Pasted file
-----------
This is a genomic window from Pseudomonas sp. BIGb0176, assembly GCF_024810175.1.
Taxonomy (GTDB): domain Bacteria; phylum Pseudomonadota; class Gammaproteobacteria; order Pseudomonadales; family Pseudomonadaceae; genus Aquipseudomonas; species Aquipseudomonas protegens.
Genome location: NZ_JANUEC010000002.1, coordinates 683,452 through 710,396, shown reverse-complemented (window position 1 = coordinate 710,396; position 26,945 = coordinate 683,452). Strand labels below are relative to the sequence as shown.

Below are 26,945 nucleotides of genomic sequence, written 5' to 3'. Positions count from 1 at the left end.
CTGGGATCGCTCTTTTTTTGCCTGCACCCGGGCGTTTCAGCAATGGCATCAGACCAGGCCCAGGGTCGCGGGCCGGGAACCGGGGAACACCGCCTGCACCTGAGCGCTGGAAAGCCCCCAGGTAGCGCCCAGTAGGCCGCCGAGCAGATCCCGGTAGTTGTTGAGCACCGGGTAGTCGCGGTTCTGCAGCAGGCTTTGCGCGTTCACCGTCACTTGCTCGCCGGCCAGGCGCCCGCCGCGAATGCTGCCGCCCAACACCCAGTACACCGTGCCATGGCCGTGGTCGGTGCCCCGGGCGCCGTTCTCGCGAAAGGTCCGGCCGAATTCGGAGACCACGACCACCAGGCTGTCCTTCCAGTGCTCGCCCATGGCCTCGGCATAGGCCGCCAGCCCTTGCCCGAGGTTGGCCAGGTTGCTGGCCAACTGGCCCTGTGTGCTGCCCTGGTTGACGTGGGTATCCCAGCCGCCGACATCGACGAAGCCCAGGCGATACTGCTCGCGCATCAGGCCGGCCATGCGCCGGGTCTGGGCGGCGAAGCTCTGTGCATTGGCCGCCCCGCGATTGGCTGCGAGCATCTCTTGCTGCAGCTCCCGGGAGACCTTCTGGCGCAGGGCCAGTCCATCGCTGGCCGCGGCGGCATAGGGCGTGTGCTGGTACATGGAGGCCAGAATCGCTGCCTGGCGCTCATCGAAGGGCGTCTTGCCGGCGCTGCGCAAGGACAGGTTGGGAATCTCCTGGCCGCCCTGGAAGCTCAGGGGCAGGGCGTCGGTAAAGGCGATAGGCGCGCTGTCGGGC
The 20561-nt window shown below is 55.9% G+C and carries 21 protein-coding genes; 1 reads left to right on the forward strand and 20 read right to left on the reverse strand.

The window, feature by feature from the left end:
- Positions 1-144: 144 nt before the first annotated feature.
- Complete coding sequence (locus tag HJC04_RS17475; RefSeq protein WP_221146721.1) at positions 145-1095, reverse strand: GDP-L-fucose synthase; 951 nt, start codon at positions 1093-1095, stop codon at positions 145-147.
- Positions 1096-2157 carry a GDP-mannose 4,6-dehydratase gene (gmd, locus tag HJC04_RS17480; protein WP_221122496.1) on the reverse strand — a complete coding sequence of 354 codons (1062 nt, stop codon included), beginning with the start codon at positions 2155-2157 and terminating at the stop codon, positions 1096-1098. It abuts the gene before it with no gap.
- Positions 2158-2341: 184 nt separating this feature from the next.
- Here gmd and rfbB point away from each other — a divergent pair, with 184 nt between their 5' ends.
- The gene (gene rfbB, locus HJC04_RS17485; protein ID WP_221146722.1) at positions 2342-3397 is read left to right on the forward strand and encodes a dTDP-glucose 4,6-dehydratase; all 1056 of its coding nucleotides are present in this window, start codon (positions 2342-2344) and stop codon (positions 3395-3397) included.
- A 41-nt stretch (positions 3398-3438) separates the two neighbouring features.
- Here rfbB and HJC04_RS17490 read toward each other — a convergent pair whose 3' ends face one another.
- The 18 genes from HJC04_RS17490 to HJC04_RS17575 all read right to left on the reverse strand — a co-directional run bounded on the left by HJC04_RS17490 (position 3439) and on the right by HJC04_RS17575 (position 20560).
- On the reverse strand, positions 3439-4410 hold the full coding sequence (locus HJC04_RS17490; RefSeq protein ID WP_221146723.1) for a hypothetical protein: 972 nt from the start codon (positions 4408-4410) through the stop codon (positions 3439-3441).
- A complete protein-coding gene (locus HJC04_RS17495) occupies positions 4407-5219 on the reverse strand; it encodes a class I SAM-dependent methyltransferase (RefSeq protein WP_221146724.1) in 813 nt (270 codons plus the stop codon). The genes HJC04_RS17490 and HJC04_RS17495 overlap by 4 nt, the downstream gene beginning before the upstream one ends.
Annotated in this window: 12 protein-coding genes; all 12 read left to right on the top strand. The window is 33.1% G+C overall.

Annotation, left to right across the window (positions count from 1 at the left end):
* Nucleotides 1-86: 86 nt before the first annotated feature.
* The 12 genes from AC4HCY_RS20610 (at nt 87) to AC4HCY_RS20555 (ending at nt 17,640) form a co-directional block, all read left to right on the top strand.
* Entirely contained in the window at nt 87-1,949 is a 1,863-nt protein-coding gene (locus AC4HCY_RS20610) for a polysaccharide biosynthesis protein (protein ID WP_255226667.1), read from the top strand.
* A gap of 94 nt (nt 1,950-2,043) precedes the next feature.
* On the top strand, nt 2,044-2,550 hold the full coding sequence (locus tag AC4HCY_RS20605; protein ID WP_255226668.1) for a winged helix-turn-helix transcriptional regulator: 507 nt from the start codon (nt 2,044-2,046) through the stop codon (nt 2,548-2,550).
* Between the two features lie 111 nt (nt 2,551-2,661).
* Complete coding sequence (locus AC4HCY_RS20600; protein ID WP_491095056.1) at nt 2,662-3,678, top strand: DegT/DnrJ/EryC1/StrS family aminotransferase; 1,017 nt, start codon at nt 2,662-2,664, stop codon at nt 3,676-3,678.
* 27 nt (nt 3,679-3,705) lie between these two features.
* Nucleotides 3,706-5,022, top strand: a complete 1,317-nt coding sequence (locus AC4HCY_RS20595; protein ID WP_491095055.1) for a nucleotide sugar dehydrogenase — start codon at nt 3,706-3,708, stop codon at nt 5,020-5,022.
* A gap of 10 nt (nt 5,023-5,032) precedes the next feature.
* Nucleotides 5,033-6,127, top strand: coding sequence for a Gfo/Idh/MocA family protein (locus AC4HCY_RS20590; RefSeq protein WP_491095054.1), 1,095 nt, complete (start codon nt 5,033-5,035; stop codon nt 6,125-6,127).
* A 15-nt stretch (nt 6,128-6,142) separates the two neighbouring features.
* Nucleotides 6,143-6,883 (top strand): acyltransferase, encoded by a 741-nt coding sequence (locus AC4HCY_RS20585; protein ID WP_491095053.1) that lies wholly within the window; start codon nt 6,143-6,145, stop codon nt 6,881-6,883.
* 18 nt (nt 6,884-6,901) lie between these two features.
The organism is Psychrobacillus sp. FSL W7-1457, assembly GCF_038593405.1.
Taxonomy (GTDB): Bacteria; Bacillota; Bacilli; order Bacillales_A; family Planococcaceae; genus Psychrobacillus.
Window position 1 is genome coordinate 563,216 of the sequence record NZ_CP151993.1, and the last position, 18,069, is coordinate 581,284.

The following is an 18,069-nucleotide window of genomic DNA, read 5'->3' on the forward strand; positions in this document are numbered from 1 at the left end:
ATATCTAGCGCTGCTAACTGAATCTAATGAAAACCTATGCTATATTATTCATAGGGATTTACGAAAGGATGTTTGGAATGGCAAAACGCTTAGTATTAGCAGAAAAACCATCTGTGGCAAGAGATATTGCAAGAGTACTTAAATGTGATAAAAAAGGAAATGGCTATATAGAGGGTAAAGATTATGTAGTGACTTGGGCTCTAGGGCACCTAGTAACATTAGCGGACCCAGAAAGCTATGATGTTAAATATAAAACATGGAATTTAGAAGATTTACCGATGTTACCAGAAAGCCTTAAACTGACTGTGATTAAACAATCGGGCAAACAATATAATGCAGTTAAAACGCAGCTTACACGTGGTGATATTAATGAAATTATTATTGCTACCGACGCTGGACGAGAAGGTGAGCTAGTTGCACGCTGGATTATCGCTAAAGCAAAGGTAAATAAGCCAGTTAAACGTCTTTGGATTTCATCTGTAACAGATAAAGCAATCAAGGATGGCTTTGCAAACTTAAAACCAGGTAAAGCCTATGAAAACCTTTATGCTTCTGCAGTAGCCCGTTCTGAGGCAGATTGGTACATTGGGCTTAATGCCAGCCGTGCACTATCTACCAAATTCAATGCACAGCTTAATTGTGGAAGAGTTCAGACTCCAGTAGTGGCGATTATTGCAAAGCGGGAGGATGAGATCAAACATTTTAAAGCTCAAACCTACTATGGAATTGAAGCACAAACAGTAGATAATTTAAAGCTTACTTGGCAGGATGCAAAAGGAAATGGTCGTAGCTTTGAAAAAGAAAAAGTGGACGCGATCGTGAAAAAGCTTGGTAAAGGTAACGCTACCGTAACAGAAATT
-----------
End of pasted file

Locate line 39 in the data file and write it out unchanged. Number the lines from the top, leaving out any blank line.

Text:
ATATCTAGCGCTGCTAACTGAATCTAATGAAAACCTATGCTATATTATTCATAGGGATTTACGAAAGGATGTTTGGAATGGCAAAACGCTTAGTATTAGCAGAAAAACCATCTGTGGCAAGAGATATTGCAAGAGTACTTAAATGTGATAAAAAAGGAAATGGCTATATAGAGGGTAAAGATTATGTAGTGACTTGGGCTCTAGGGCACCTAGTAACATTAGCGGACCCAGAAAGCTATGATGTTAAATATAAAACATGGAATTTAGAAGATTTACCGATGTTACCAGAAAGCCTTAAACTGACTGTGATTAAACAATCGGGCAAACAATATAATGCAGTTAAAACGCAGCTTACACGTGGTGATATTAATGAAATTATTATTGCTACCGACGCTGGACGAGAAGGTGAGCTAGTTGCACGCTGGATTATCGCTAAAGCAAAGGTAAATAAGCCAGTTAAACGTCTTTGGATTTCATCTGTAACAGATAAAGCAATCAAGGATGGCTTTGCAAACTTAAAACCAGGTAAAGCCTATGAAAACCTTTATGCTTCTGCAGTAGCCCGTTCTGAGGCAGATTGGTACATTGGGCTTAATGCCAGCCGTGCACTATCTACCAAATTCAATGCACAGCTTAATTGTGGAAGAGTTCAGACTCCAGTAGTGGCGATTATTGCAAAGCGGGAGGATGAGATCAAACATTTTAAAGCTCAAACCTACTATGGAATTGAAGCACAAACAGTAGATAATTTAAAGCTTACTTGGCAGGATGCAAAAGGAAATGGTCGTAGCTTTGAAAAAGAAAAAGTGGACGCGATCGTGAAAAAGCTTGGTAAAGGTAACGCTACCGTAACAGAAATT